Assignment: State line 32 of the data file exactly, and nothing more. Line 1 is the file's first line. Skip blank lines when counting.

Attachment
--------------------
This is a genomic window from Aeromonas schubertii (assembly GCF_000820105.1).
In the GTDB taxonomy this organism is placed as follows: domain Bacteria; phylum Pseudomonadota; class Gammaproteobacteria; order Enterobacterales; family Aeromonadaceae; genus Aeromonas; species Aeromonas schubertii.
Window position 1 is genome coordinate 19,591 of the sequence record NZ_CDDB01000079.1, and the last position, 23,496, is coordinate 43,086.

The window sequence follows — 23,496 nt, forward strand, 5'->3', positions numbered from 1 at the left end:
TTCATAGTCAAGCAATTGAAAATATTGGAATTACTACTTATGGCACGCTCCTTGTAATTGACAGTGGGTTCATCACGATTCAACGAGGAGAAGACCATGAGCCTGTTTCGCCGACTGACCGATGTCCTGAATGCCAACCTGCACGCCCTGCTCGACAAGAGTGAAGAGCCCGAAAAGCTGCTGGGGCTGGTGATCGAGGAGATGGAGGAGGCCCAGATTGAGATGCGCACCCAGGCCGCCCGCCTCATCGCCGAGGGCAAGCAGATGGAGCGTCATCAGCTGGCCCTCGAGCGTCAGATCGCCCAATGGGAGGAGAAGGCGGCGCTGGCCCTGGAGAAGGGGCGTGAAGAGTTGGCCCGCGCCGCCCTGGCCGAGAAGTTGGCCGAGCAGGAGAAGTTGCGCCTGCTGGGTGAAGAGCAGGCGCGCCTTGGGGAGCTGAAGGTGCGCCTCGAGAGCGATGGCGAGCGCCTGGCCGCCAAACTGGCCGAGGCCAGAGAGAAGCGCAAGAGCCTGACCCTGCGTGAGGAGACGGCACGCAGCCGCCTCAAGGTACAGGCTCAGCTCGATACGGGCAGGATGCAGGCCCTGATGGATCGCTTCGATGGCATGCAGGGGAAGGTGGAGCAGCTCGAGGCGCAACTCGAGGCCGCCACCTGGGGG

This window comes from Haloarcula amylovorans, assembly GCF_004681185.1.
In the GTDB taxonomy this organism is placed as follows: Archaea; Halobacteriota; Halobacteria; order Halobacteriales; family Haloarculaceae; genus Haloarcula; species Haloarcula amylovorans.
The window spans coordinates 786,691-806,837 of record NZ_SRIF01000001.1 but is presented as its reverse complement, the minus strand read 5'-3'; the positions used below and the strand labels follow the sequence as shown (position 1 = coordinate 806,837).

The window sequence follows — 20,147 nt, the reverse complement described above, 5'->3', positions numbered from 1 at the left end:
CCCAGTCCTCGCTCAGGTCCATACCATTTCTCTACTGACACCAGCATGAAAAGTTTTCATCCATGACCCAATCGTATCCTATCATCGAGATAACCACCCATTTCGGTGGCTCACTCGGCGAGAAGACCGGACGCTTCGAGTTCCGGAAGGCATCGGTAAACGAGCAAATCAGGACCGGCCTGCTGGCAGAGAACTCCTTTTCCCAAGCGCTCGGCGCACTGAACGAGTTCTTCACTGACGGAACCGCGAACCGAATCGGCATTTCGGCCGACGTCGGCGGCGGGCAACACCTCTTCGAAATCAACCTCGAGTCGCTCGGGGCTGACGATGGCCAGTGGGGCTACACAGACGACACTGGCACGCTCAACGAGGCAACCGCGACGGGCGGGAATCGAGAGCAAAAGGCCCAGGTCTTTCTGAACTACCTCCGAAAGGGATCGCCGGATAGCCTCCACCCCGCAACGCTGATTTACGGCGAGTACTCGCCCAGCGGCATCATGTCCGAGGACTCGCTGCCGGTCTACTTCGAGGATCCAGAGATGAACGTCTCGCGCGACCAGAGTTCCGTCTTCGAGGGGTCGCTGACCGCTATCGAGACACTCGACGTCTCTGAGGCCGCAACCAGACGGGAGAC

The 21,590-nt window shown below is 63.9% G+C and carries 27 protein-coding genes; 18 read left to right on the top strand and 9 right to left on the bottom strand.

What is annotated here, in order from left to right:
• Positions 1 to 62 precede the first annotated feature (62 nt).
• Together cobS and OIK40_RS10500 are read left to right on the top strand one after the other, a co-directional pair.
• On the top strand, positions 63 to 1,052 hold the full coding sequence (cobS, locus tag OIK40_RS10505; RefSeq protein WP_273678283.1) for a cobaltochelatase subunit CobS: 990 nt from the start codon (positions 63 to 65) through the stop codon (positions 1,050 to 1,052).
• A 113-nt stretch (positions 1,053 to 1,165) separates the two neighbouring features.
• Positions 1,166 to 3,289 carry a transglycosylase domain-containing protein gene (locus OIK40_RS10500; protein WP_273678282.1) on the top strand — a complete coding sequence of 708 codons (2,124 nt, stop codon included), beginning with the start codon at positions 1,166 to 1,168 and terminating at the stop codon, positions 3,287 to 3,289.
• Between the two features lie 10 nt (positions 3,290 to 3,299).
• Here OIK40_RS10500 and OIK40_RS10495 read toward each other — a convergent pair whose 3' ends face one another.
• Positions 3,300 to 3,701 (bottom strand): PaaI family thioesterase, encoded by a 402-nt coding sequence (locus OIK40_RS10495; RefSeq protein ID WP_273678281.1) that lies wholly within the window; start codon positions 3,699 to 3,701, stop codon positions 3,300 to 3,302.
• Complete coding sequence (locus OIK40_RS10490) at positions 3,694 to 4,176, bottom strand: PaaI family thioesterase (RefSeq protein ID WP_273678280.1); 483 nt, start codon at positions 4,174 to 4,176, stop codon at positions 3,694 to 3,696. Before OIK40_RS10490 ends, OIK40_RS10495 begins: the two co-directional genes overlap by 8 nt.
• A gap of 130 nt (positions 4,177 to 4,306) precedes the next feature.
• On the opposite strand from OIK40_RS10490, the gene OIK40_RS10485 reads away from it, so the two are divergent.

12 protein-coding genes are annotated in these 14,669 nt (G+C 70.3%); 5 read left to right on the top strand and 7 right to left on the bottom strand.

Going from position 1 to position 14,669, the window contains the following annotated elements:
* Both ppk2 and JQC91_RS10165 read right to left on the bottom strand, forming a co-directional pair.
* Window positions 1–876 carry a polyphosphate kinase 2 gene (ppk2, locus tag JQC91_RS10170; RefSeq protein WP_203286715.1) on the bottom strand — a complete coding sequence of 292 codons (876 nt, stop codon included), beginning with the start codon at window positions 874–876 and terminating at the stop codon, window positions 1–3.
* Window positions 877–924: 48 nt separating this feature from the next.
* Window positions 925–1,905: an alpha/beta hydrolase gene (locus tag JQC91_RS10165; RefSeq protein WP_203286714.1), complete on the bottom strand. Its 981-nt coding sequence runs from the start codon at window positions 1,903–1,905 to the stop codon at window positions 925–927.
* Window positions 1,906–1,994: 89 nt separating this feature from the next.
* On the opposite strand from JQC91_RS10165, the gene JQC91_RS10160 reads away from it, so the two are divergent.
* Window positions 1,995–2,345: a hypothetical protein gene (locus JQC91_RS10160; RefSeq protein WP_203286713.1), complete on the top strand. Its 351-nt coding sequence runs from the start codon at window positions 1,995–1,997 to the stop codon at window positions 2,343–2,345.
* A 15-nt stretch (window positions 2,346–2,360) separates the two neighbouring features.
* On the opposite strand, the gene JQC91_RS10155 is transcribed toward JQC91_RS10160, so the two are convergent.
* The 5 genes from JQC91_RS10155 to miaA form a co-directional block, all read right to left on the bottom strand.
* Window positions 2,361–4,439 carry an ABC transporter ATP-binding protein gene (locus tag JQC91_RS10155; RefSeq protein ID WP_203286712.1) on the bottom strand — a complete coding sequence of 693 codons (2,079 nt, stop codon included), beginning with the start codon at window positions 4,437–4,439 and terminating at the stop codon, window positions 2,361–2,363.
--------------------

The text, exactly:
* Window positions 1,995–2,345: a hypothetical protein gene (locus JQC91_RS10160; RefSeq protein WP_203286713.1), complete on the top strand. Its 351-nt coding sequence runs from the start codon at window positions 1,995–1,997 to the stop codon at window positions 2,343–2,345.